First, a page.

Laurier Centre for Cognitive Neuroscience
Effects of seeing and hearing speech on speech production: A response time study.
Experimental Brain Research, 195, 175-182.
Jarick, M. & Jones. J. A.
published: 2009 | Research publication | Jones Lab
Research demonstrates that listening to and viewing speech excites tongue and lip motor areas involved in speech production. This perceptual-motor relationship was investigated behaviorally by presenting video clips of a speaker producing vowel-consonant-vowel syllables in three conditions: visual-only, audio-only, and audiovisual. Participants identified target letters that were flashed over the mouth during the video, either manually or verbally as quickly as possible. Verbal responses were fastest when the target matched the speech stimuli in all modality conditions, yet optimal facilitation was observed when participants were presented with visual-only stimuli. Critically, no such facilitation occurred when participants were asked to identify the target manually. Our findings support previous research suggesting a close relationship between speech perception and production by demonstrating that viewing speech can ‘prime’ our motor system for subsequent speech production.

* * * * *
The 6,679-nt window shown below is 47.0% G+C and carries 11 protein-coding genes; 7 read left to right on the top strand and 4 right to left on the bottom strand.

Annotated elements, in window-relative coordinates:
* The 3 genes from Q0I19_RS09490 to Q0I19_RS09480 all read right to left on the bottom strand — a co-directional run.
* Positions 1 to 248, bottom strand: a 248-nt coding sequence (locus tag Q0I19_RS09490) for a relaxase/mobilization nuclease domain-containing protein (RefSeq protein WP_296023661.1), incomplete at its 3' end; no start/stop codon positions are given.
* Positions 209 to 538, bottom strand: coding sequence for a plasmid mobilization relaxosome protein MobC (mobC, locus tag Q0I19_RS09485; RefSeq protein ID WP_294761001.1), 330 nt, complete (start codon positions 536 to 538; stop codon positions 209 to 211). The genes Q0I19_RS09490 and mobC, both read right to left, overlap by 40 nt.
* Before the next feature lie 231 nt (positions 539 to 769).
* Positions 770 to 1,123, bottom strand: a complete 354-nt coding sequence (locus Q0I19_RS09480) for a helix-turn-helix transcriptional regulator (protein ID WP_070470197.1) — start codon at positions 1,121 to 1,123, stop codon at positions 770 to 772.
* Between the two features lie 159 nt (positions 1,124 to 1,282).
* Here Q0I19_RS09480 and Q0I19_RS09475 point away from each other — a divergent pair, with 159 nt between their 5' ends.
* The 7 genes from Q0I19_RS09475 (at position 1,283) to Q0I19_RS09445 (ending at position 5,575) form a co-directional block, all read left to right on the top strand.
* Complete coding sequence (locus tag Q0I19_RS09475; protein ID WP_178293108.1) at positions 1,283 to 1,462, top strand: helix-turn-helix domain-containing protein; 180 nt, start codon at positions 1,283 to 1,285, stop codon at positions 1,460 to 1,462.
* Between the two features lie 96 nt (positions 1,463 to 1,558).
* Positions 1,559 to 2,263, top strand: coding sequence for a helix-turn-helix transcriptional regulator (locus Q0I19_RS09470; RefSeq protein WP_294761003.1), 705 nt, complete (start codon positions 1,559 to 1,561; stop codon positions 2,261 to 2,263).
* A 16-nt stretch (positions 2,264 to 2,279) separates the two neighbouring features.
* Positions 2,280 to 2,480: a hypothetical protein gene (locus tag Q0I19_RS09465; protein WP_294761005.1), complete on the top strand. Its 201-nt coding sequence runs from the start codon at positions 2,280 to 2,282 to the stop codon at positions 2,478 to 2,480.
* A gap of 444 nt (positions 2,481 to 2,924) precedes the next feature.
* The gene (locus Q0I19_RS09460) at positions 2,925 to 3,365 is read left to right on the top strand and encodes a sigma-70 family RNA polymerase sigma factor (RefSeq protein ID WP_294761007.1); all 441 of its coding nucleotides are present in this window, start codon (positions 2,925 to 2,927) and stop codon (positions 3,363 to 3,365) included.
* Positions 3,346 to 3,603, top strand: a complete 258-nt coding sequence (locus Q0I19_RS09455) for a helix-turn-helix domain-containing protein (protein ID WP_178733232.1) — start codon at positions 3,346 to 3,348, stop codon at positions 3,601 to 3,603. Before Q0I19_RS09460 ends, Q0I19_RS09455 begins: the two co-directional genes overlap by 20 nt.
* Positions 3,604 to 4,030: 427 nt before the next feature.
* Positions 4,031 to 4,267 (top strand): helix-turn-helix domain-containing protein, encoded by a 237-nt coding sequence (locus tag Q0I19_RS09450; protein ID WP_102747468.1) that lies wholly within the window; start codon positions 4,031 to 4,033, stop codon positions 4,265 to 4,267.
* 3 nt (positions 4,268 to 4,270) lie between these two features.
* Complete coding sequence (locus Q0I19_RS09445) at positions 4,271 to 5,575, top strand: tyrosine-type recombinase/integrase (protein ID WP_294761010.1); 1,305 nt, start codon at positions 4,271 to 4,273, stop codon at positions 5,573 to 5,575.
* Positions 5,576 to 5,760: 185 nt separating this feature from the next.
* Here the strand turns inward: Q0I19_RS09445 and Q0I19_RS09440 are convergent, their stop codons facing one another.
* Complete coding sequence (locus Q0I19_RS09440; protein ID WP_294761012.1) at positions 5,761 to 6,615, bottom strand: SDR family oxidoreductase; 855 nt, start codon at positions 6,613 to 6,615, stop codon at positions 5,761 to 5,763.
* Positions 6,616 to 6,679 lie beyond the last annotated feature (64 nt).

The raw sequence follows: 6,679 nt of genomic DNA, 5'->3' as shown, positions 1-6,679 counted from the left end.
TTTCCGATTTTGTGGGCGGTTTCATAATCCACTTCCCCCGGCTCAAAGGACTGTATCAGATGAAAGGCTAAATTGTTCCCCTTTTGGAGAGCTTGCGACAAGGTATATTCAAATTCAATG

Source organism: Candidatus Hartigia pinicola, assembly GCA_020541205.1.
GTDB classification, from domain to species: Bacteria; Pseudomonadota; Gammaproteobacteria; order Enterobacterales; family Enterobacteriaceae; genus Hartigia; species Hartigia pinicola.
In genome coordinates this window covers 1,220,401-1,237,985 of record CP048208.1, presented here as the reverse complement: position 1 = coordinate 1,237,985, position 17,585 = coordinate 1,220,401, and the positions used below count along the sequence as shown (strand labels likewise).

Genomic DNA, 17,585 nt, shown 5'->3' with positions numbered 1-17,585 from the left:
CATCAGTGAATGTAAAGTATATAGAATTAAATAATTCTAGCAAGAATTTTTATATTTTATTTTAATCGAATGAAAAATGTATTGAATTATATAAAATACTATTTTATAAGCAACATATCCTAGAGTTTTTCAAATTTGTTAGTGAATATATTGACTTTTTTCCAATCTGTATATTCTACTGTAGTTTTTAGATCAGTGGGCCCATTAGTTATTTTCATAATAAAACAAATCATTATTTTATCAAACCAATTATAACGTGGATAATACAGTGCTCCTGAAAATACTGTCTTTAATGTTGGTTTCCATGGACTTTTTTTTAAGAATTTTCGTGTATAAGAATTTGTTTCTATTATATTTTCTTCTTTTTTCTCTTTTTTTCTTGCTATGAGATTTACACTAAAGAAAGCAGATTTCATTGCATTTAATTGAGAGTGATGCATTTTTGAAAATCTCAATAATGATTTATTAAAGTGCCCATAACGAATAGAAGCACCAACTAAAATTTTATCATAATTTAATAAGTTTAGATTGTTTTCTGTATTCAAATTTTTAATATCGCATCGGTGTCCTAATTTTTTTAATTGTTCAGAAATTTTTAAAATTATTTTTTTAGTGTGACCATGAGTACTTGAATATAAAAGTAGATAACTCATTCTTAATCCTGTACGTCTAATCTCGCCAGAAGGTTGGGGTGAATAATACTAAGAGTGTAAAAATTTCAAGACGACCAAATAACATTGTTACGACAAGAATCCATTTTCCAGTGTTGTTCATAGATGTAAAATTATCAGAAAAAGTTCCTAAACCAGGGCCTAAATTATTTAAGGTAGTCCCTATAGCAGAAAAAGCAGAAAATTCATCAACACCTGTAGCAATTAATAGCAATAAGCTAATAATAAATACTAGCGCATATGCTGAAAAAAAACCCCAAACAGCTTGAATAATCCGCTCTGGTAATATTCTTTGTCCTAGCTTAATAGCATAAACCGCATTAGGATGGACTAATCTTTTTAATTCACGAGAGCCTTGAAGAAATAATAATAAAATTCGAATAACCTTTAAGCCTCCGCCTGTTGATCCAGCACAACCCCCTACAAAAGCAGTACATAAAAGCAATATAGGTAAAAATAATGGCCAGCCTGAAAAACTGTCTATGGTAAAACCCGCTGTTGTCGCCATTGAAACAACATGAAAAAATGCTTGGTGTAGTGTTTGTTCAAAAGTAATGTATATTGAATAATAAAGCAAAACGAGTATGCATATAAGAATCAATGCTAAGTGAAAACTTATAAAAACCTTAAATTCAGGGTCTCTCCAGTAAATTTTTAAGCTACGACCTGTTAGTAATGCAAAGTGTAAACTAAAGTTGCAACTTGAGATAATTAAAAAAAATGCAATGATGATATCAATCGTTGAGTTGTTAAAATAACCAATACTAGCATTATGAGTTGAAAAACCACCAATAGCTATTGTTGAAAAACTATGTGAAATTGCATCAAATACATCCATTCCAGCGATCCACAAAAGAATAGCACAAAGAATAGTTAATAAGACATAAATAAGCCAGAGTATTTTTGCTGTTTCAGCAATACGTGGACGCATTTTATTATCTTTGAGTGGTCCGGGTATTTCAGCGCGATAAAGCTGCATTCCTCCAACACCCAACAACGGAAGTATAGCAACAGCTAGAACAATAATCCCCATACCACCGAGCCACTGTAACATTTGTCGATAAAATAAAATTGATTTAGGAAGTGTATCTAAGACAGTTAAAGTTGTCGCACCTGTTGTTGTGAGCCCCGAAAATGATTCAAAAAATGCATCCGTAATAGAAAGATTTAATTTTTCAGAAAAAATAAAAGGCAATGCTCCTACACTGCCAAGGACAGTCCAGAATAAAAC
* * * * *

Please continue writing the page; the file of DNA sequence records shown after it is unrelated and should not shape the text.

Preprint available upon request.
Download the article at: http://dx.doi.org/10.1007/s00221-009-1765-x
revised May 4/08